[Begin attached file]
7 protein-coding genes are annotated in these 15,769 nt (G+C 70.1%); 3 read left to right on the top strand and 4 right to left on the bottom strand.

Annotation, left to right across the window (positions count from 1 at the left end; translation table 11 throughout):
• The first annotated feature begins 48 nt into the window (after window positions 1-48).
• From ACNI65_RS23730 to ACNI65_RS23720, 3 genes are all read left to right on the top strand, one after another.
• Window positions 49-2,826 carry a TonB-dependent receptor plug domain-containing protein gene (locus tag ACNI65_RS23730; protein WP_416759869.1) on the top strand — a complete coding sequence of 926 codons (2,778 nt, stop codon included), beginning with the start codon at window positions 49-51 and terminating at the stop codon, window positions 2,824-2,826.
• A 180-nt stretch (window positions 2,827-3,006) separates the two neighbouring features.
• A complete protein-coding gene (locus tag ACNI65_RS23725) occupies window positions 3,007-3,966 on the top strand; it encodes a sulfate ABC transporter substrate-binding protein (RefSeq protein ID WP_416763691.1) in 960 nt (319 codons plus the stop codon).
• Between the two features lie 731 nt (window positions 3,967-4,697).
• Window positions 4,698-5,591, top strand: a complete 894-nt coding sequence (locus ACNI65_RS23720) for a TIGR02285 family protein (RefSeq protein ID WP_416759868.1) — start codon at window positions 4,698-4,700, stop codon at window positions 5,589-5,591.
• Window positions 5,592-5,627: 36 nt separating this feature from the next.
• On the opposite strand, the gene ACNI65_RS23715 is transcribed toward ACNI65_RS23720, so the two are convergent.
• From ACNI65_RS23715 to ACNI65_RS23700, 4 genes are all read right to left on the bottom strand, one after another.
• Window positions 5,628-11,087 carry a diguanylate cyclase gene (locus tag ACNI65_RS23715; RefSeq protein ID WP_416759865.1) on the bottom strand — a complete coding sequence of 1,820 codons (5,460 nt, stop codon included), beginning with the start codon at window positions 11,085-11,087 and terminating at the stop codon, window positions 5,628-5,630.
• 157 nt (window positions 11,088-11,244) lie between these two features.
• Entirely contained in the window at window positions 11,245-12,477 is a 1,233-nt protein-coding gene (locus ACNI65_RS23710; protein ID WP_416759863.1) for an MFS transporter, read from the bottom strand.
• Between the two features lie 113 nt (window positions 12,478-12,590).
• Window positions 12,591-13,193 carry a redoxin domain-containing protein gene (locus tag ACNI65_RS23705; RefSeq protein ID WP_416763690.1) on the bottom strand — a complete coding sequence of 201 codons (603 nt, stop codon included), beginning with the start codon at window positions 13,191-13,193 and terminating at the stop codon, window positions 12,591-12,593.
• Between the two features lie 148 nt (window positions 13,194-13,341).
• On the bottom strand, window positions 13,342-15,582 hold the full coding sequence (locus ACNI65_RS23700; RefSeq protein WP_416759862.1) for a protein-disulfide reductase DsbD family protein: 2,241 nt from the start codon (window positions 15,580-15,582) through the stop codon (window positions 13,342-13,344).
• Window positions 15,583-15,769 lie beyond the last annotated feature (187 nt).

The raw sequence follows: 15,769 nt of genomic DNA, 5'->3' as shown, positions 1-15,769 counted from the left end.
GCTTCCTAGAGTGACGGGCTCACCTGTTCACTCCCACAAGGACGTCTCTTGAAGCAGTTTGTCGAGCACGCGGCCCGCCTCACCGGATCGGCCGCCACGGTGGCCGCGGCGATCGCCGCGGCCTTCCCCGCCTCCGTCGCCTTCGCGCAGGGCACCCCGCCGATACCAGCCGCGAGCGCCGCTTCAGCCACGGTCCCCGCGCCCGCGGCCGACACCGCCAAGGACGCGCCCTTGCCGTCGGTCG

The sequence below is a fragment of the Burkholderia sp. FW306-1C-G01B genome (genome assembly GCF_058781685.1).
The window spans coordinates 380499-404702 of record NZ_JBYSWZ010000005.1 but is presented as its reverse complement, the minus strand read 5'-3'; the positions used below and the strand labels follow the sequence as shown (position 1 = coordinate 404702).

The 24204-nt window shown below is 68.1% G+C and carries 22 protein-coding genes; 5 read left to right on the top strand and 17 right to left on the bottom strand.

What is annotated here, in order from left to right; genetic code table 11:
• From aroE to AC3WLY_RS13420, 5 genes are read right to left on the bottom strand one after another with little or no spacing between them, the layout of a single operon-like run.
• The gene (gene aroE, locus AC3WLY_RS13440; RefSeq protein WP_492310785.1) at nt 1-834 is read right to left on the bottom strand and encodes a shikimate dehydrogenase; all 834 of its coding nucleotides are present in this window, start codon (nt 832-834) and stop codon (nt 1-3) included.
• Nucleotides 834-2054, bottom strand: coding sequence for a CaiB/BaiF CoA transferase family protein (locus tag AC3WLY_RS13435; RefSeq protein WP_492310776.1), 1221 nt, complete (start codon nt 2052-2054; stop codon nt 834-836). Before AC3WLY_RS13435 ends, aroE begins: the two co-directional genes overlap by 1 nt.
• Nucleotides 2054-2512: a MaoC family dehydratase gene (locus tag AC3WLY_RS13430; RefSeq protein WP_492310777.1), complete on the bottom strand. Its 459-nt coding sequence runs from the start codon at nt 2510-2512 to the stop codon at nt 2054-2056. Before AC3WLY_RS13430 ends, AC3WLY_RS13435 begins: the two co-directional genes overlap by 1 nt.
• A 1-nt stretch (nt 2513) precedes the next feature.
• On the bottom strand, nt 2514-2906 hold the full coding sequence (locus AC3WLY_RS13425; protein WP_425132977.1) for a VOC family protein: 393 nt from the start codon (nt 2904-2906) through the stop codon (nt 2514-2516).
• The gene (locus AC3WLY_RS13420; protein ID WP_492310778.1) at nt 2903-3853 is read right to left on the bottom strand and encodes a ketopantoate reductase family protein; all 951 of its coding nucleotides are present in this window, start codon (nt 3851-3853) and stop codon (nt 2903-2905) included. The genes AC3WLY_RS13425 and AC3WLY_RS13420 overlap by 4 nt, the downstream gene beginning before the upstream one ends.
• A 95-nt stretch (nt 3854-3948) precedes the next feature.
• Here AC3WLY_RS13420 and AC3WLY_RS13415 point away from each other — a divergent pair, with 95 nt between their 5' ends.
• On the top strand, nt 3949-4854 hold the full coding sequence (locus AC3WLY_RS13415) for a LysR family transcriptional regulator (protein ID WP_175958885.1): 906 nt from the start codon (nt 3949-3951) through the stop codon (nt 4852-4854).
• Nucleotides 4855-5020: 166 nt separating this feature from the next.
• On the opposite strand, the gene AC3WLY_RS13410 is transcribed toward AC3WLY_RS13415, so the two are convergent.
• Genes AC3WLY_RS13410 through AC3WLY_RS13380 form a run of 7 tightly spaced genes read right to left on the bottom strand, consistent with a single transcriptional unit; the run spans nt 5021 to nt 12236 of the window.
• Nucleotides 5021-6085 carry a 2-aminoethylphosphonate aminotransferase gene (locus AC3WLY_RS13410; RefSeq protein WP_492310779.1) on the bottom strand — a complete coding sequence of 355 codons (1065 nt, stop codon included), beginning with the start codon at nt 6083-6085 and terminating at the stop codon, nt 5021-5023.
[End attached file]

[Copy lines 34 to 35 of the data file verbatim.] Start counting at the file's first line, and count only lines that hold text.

• A 95-nt stretch (nt 3854-3948) precedes the next feature.
• Here AC3WLY_RS13420 and AC3WLY_RS13415 point away from each other — a divergent pair, with 95 nt between their 5' ends.